Turkey and the Kurdish corridor: Why ISIS survives

Joseph V. Micallef writes: On July 21, 2014 IS militants announced that all Kurdish inhabitants had to leave Tal Abyad or they would be killed. Thousands of the town’s inhabitants, including Turkmen and Sunni Arab families, promptly fled. Islamic State militants systematically looted the abandoned homes and resettled displaced Arab refugees from the surrounding region.

A year later, on June 15, 2015, the town was recaptured by a combination of YPG, Free Syrian Army (FSA) forces and a variety of Arab militias operating under the umbrella of the Burkan al-Furat (The Euphrates Volcano), the YPG-FSA “joint operations room”, supported by air power from the U.S. and its coalition partners. Following the battle, U.S. officials praised YPG troops as being the most reliable of the ground forces working with the U.S. to roll back the Islamic State. The victory was seen as striking proof of how the combination of overwhelming American air power and effective and reliable boots on the ground could decisively defeat Islamic State forces.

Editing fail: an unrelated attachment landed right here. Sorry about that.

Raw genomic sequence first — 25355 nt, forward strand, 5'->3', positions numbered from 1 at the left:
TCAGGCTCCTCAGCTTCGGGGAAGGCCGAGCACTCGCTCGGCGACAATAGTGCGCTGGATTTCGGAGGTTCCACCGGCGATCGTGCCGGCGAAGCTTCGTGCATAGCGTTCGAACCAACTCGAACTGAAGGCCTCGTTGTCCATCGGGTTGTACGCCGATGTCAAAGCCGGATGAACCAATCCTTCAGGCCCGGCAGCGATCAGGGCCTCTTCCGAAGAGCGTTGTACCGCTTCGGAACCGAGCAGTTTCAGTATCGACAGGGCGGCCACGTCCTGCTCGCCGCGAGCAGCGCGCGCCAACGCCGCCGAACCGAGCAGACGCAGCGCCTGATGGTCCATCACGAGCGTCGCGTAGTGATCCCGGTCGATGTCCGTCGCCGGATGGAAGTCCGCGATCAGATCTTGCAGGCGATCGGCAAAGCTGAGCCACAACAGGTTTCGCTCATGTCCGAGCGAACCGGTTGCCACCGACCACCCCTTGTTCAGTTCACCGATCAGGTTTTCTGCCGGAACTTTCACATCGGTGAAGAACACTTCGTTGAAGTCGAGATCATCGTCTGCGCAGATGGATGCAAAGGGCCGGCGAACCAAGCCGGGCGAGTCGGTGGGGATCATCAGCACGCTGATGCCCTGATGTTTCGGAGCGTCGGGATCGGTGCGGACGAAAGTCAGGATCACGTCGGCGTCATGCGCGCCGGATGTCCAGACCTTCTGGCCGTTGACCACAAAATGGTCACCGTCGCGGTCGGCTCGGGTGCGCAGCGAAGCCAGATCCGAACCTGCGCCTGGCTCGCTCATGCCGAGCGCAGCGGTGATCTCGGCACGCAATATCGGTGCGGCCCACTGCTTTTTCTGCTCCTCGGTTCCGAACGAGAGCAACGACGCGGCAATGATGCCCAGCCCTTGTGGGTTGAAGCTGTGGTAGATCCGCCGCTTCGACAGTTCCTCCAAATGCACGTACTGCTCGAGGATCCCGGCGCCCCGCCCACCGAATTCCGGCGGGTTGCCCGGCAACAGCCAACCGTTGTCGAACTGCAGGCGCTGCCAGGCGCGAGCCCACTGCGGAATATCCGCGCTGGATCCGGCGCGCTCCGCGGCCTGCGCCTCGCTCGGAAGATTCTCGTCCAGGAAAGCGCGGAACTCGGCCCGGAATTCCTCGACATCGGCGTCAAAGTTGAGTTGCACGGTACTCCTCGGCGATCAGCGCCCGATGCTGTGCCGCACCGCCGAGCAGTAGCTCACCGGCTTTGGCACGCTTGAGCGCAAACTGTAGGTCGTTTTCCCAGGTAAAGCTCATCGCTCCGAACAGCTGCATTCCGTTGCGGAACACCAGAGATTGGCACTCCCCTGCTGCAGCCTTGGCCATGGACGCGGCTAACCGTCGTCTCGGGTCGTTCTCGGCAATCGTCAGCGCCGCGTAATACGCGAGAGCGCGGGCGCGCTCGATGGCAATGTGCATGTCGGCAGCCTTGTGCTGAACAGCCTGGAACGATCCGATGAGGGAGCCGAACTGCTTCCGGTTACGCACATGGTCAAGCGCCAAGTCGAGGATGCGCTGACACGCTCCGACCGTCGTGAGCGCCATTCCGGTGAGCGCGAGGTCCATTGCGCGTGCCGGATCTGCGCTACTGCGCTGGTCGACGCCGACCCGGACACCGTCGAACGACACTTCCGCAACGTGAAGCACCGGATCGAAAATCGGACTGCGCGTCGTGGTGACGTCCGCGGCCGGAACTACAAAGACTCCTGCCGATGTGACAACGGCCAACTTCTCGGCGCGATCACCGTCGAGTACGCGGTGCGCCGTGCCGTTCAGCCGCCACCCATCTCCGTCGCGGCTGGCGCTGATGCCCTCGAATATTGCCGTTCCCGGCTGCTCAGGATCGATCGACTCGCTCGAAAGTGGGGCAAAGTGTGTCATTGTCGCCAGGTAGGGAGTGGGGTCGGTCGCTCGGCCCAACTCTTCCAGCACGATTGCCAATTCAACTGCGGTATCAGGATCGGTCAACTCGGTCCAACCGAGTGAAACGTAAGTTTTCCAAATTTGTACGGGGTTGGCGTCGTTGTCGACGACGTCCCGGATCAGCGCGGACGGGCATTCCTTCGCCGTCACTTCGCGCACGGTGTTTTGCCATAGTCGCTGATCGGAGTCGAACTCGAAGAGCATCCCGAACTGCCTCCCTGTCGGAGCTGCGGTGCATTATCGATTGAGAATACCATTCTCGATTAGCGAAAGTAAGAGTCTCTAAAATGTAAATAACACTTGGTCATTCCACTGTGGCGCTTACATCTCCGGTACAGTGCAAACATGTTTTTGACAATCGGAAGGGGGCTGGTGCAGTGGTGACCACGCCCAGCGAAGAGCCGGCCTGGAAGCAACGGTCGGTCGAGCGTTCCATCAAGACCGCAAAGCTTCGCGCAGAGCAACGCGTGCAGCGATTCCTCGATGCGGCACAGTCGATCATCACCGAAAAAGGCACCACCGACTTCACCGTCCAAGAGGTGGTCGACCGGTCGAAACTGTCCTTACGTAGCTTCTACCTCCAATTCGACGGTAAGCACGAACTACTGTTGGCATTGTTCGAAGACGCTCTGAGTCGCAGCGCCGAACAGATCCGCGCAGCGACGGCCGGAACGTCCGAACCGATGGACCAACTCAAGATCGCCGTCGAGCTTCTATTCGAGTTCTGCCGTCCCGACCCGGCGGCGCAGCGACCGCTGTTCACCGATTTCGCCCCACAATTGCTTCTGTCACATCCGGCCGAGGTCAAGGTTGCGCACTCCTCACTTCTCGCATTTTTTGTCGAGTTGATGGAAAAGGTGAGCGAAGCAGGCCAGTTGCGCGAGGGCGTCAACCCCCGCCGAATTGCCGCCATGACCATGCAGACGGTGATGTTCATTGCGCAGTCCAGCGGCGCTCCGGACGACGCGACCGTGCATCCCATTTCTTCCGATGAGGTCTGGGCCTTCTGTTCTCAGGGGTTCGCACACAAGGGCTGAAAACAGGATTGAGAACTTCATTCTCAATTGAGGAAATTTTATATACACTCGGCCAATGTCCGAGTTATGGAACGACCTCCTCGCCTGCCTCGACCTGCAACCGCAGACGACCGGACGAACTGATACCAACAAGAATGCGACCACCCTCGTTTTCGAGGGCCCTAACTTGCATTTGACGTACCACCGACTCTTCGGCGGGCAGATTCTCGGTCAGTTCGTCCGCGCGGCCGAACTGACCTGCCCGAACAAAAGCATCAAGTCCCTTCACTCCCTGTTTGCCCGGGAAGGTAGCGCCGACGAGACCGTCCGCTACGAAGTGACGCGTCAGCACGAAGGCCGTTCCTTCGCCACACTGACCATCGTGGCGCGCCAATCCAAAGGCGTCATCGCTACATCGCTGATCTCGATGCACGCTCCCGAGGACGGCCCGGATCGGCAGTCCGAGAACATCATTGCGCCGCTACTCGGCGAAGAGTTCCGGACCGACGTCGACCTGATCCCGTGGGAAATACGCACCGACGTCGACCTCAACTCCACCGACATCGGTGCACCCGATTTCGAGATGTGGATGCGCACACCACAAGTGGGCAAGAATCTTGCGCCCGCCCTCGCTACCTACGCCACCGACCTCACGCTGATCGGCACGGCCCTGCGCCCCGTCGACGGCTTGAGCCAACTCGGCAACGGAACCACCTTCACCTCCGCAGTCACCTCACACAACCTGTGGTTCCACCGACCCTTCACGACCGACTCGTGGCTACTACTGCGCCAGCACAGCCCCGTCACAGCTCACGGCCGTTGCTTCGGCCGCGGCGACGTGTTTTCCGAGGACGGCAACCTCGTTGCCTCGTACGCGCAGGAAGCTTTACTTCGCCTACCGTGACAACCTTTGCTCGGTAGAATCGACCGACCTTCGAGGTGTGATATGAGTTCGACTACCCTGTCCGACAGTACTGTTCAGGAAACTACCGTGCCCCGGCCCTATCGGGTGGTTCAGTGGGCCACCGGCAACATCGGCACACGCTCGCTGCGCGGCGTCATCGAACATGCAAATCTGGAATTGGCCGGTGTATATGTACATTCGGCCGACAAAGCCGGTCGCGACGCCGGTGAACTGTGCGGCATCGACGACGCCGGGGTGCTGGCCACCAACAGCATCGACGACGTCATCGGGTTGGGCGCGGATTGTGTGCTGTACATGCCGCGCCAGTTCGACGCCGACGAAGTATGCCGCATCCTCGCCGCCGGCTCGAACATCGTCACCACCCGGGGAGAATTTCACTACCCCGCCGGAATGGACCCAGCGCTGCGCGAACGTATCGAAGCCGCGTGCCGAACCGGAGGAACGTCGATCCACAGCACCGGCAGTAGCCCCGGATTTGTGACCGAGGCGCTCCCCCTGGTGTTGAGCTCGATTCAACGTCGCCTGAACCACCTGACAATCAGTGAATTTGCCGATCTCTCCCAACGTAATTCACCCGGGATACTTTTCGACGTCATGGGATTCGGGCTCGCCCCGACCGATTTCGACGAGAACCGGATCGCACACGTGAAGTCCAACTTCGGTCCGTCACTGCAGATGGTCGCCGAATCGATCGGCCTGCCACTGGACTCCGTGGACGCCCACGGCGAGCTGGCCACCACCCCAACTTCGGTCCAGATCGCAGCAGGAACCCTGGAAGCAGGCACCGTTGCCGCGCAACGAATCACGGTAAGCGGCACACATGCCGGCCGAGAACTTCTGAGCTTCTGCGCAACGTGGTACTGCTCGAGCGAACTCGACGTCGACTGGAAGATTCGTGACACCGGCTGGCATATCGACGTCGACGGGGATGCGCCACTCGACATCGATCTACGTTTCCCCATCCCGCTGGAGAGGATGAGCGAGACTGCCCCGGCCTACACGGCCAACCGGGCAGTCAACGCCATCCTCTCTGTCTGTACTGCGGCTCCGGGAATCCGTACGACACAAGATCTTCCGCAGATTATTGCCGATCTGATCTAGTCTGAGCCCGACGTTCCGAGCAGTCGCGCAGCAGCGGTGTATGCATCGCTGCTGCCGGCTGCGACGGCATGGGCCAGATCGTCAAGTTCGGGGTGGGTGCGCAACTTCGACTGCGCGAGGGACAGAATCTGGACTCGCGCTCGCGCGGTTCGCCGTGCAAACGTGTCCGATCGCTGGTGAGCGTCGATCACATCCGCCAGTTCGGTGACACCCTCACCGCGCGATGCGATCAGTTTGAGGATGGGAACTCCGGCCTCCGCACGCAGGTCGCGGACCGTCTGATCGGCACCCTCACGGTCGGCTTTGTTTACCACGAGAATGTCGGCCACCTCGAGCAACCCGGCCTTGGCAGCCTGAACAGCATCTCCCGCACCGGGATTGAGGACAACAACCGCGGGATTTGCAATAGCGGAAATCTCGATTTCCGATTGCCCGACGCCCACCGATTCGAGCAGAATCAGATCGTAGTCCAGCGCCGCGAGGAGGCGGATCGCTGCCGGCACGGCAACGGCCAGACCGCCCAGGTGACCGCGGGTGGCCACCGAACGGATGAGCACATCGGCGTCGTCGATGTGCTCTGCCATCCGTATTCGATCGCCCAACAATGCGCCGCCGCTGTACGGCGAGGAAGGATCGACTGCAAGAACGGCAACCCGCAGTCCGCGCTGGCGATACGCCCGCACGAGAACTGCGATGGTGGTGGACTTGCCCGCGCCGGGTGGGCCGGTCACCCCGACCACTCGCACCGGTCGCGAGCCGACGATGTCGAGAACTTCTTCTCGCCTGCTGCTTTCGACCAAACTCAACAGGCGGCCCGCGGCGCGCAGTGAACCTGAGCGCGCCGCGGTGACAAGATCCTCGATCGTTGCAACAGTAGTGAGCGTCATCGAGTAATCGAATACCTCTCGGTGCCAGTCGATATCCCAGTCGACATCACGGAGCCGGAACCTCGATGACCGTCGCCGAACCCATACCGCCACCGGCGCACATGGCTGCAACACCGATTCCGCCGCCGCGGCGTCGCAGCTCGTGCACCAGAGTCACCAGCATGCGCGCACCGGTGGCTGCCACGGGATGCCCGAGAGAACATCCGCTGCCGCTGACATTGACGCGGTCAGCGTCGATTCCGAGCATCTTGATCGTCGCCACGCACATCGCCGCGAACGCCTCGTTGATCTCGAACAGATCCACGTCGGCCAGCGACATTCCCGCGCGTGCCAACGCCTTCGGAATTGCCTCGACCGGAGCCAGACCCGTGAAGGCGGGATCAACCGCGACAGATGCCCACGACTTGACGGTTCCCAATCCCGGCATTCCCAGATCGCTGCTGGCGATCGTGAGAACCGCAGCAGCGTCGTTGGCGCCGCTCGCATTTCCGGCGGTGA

The capture of Tal Abyad had another consequence. By combining Kurdish control of the Kobani and Jazeera cantons it created a “Kurdish corridor” extending from Iraqi Kurdistan all the way to the city of Kobani in north-central Syria. It thus linked up two of the three current autonomous Kurdish zones in Syria, in the process forming the nucleus of, what the Turkish government of President Recep Erdogan fears, will, potentially, be a Kurdish controlled zone that could someday serve as the core of an autonomous Kurdish state. [Continue reading…]

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